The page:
Down Beat Entertainment presents an evening on Broadway featuring an homage to the Shelley Manne jazz version of “My Fair Lady”. This production of Mr. Manne’s highly–original version is unusual, imaginative and brings the great score of “My Fair Lady” into a new jazz focus. Patrick Tuzzolino will be the hip and savvy Professor Henry Higgins, trying to teach the cool and headstrong Eliza Doolittle’s of the world, played by Denise Donatelli and April Williams, to speak proper English. For brutally pragmatic Professor Higgins, it all starts with a bet. What follows, to his horror, is pure romance.
WarGames Now Available From Intrada!
Intrada Records announces the Special Collection release of WarGames. Never before released on CD, this watershed score from 1983 has been newly mixed from the original MGM 2" 24-track session masters.
How about a nice game of Chess? The original vinyl LP contained film dialogue throughout and most of the score's more prominent sections were altogether not included. Thanks to Intrada and Arthur B., the wait for one of the most beloved scores of the 80s is finally over with more than an hour of original music conducted by the maestro himself plus 2 bonus tracks!
This score is limited to 2500 copies so please stop by the Intrada Store for your copy and to stream several long-awaited samples.
Symphony In The Glen
Sunday, October 14, 2007
OUT OF THE ASHES
A special event in support of Griffith Park Recovery With a symphonic tribute to those who heroically fought the fire: Beethoven’s “Eroica” Symphony And a new work by Arthur B. Rubinstein “Life as a Tree” for violin, cello and orchestra
Bring a picnic, blanket, family, friends and neighbors Learn what you can do to help Griffith Park recover
See flyer for details
Or go to http://www.symphonyintheglen.org/
Whose Life Is It Anyway? Available on DVD
Whose Life Is It Anyway?, based on the Broadway play and starring Richard Dreyfuss and John Cassavetes is now available on DVD.
Respect from Soprano Sax Player
Professor Douglas Masek (UCLA) on Arthur B's DreamCycle
Masek, slated to play soprano sax in three pieces, emphasized the wide variety of music of what he called an eclectic program. He was especially enthusiastic about the use of the soprano sax in a concert setting, and highlighted Arthur B. Rubinstein's "DreamCycle."
"It's one of the only pieces I've seen of this kind where there are two solo lines, one using soprano sax and the other solo violin. It's going to be something really unique and different for the listening audience."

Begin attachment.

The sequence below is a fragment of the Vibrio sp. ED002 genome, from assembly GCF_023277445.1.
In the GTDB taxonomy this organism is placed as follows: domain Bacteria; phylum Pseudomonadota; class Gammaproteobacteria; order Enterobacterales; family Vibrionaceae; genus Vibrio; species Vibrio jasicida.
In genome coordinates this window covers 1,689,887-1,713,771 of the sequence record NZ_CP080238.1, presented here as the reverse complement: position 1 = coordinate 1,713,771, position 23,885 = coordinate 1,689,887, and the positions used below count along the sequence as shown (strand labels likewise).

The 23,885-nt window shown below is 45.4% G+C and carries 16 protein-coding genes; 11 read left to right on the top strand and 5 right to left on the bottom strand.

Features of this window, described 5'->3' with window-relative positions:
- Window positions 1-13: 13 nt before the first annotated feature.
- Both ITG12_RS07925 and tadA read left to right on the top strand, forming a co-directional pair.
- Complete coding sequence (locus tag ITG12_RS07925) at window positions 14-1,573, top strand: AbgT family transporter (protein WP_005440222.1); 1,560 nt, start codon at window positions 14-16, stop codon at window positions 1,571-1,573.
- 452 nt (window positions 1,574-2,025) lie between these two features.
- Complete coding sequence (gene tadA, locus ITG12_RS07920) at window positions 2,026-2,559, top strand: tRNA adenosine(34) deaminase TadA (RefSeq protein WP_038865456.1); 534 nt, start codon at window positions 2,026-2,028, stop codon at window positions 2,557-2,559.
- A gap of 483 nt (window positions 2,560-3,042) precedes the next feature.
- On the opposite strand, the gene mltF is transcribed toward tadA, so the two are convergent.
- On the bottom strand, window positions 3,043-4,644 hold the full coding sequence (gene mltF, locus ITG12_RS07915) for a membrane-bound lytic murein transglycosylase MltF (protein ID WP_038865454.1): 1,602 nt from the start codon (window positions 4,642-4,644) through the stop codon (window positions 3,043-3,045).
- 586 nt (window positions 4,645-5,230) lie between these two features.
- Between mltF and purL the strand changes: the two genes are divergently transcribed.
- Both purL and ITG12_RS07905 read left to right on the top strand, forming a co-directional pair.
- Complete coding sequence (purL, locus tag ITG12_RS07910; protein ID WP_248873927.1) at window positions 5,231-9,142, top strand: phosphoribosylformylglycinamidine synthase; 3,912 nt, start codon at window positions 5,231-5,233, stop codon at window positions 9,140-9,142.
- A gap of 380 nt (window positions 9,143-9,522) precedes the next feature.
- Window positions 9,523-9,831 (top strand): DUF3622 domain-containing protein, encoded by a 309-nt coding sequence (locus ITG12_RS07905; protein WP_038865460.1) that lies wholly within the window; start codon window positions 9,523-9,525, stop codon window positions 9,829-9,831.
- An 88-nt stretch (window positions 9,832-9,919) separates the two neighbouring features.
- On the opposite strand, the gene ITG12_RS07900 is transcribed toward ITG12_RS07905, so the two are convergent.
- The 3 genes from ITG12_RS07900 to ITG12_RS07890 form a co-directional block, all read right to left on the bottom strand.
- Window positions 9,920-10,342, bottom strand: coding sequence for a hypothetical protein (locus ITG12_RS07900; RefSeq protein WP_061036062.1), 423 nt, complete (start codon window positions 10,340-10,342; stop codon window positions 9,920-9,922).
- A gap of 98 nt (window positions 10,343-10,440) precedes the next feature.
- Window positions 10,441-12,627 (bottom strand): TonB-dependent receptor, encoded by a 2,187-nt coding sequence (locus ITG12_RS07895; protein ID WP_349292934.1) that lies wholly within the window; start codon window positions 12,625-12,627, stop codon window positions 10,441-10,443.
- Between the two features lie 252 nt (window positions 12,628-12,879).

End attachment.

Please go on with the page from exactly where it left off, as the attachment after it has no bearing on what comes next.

LA Times featured a second article written by Arthur B. Rubinstein
Grandpa inspired a love of music, and his career
By Arthur B. Rubinstein, Special to The Times
My grandpa's first name was Naftule (pronounced Noff-TOO-lee). He came from a tiny place in Europe called Galitzia. He was wonderful and loving, like most grandpas. What's more, he was a musician. He played the clarinet and brought great joy to many people with his music. But most important, he put music into my heart, which is probably why I became a musician.
Our grandparents put many wonderful things in our hearts. It can be the love of flowers or animals. It can be the love of certain kinds of food, or love of baseball, or history, or maybe just laughter.
Grandparents share things with us from recollection and knowledge. If you want to know how to plant a tree, maybe Grandma can show you. If you want to learn how to paint a straight line, try asking Grandpa. Need a hug or an ice cream cone? Grandparents are good for these things too.
Did you know there is a special day every year that celebrates grandparents? This year it's on Sept. 11. On that day, Symphony in the Glen celebrates National Grandparents Day with a concert in Griffith Park. Bring a picnic and a blanket and enjoy beautiful symphony music outdoors. Children and grandparents can also learn how to conduct an orchestra! The Junior/Senior Maestro Conducting Class begins at 4:30 p.m. and the concert starts at 6.
LA Times online featured an article written by Arthur B. Rubinstein
With a kazoo, all you have to do is hum a few bars
The kazoo had its roots in Africa, but this fun musical instrument has become as American as apple pie.
Kazoos come in many shapes and sizes. The most popular ones look like those shown here. But a kazoo has no keys or strings, so how do you make music with it?
A kazoo has a tiny membrane inside that vibrates when you hum into the large end. You can't just blow into it, you have to hum. Once you've started humming, you can play a song just by going "toot-toot-toot" into the kazoo.
The earliest kazoo was an African instrument called the mirliton. African villagers made them out of cow horns and the membrane was made of spider eggshells. Mirlitons were used at special ceremonies as a way for villagers to change their voices. It was believed that this kept evil spirits from recognizing them.
In the 1840s, an African American by the name of Alabama Vest got the idea to make the first American kazoo. Musicians played them in jazz and blues bands in the early 1900s. They were even played during symphonic performances.
The original American Kazoo Co. was established in 1916 in Eden, N.Y. Today it's the only metal kazoo factory in the world. The company has a museum that highlights the kazoo's history, provides amusing trivia and shows visitors, step by step, how kazoos are made.
Anyone can play this musical instrument. Get a free kazoo, join the Kazoo Band, and play a special piece on the kazoo inspired by Mozart as part of Symphony in the Glen's special Father's Day concert on June 19. The fun begins at 4:30 p.m. A concert follows at 6. For more information, go to http://www.symphonyintheglen.org or call (213) 955-6976.